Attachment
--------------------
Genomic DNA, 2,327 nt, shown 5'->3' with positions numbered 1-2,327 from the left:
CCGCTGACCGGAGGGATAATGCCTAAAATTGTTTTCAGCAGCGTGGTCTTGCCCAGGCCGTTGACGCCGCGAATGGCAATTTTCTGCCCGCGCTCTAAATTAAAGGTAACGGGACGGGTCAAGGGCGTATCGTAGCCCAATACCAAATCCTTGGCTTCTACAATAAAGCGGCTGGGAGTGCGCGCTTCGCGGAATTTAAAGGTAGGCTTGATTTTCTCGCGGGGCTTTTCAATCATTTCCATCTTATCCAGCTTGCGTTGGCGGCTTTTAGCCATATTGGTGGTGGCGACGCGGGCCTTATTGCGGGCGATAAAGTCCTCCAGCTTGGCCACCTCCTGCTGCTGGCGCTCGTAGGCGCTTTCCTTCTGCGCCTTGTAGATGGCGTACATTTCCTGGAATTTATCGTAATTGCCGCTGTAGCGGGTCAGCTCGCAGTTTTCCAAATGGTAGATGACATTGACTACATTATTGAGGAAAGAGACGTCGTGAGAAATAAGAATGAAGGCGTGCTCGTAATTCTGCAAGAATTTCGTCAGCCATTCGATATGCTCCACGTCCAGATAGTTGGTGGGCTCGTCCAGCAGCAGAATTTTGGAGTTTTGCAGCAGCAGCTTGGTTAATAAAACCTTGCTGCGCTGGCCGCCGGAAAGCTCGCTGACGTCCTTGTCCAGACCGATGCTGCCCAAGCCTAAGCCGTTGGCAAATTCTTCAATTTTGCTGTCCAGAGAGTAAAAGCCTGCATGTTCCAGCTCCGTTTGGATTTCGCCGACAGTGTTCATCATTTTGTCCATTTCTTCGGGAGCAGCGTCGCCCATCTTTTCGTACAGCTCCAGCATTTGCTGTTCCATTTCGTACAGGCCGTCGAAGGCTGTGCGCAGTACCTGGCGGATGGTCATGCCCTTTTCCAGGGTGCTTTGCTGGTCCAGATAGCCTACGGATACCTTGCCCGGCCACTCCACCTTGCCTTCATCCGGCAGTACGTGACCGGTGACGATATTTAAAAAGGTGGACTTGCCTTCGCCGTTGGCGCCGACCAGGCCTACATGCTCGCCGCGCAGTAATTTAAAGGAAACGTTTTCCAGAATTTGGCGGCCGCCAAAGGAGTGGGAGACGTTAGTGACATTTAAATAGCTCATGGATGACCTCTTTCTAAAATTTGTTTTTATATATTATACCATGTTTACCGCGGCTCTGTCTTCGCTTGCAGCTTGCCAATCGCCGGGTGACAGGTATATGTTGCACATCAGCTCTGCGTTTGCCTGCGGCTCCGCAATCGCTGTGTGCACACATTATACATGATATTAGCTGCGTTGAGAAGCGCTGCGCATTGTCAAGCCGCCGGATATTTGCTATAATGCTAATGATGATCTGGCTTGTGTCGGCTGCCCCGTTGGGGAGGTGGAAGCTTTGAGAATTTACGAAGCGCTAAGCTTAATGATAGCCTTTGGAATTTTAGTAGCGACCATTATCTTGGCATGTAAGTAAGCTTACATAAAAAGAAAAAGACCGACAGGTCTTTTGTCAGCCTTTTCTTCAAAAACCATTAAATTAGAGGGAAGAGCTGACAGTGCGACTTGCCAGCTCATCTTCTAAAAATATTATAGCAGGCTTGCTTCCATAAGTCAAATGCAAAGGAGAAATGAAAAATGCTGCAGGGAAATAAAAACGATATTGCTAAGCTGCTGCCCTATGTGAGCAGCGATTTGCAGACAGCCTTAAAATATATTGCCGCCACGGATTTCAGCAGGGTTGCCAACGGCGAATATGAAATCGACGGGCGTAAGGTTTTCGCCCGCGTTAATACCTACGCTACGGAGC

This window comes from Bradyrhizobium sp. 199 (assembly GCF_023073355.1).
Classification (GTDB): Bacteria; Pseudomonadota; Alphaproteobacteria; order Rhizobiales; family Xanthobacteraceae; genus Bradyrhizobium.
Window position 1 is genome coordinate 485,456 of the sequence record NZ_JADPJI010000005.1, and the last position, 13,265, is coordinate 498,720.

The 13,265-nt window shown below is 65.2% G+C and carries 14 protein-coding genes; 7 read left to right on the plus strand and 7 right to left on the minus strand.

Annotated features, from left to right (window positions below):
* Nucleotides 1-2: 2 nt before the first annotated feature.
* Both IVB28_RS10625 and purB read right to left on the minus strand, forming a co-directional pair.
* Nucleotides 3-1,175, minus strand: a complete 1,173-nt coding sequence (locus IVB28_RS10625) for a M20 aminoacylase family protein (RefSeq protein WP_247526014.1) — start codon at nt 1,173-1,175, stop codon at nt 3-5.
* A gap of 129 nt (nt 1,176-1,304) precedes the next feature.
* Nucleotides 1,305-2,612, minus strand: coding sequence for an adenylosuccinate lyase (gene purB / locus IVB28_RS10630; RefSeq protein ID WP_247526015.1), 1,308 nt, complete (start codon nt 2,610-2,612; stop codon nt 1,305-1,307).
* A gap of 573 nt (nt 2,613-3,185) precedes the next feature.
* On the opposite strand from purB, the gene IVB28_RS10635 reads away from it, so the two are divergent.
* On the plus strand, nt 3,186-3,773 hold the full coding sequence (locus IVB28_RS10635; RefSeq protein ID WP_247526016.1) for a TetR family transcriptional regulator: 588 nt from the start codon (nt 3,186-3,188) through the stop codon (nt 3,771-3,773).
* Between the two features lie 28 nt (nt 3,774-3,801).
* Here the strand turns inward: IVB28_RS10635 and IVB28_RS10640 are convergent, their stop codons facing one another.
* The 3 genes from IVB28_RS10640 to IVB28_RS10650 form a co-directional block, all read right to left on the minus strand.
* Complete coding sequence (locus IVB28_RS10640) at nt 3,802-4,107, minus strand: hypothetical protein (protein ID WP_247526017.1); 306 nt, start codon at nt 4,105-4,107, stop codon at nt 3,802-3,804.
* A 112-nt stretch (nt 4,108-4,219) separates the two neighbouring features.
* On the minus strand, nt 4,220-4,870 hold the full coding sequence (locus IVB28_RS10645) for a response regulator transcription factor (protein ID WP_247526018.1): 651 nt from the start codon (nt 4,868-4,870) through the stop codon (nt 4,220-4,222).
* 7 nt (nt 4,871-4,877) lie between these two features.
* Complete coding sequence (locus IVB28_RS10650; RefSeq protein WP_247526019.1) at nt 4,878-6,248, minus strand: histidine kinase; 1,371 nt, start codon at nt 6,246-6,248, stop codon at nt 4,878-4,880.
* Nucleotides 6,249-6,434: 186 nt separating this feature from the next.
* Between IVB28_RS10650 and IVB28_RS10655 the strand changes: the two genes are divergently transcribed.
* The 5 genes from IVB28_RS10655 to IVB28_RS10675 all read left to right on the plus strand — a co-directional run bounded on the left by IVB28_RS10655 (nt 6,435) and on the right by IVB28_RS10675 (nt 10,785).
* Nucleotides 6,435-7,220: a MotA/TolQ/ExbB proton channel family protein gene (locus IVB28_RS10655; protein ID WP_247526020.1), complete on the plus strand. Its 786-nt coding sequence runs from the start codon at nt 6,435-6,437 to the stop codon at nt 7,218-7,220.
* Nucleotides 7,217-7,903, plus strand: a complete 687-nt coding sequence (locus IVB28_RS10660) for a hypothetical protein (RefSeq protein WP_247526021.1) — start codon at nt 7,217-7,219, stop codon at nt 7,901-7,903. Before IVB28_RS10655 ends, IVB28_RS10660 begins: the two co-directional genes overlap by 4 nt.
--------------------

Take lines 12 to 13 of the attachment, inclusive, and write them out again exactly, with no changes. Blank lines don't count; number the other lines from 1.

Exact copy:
* Nucleotides 1,305-2,612, minus strand: coding sequence for an adenylosuccinate lyase (gene purB / locus IVB28_RS10630; RefSeq protein ID WP_247526015.1), 1,308 nt, complete (start codon nt 2,610-2,612; stop codon nt 1,305-1,307).
* A gap of 573 nt (nt 2,613-3,185) precedes the next feature.